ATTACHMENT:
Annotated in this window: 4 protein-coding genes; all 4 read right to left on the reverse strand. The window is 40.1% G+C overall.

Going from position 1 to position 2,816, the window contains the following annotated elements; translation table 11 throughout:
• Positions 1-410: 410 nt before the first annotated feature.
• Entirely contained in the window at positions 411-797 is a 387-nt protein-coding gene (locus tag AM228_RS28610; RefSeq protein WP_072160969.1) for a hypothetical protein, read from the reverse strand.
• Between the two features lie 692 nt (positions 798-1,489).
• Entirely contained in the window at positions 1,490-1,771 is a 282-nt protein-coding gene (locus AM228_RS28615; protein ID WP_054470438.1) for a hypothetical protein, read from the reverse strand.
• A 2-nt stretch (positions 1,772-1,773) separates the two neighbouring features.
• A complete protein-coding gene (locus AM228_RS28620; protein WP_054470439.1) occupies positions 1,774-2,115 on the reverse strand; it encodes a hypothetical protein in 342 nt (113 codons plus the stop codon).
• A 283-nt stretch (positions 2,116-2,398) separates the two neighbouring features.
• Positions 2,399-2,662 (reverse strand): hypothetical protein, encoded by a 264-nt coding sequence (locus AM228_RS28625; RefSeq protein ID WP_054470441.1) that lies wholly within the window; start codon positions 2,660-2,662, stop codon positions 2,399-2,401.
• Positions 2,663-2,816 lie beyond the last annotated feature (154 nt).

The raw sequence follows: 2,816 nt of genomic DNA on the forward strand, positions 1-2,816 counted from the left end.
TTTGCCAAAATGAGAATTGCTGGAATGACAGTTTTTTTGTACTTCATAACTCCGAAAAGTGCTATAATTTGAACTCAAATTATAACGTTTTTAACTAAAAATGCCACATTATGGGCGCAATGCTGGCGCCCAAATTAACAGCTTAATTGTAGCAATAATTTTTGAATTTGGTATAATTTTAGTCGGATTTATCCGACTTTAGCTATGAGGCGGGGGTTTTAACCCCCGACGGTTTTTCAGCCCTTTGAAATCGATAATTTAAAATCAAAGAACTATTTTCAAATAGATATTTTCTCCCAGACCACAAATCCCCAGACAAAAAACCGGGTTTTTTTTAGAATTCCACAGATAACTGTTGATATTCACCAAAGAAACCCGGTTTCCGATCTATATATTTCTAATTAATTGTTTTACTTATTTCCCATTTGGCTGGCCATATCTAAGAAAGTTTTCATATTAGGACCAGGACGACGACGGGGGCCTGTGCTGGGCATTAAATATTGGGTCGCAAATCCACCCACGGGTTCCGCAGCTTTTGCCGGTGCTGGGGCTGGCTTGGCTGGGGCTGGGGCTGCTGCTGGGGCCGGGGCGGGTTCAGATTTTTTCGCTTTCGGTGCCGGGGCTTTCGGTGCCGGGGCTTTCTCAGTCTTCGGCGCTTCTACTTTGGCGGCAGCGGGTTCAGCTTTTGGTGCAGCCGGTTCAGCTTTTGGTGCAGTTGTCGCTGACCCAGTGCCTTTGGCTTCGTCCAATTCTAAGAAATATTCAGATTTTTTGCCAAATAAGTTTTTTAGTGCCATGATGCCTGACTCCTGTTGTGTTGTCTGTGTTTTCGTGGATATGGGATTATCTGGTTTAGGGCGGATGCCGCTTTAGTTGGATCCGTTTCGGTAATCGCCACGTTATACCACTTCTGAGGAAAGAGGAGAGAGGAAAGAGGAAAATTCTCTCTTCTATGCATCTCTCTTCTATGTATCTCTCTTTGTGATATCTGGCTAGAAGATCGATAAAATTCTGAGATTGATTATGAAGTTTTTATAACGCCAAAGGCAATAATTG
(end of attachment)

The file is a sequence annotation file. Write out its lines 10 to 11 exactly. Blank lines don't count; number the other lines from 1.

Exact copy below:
• Positions 2,399-2,662 (reverse strand): hypothetical protein, encoded by a 264-nt coding sequence (locus AM228_RS28625; RefSeq protein ID WP_054470441.1) that lies wholly within the window; start codon positions 2,660-2,662, stop codon positions 2,399-2,401.
• Positions 2,663-2,816 lie beyond the last annotated feature (154 nt).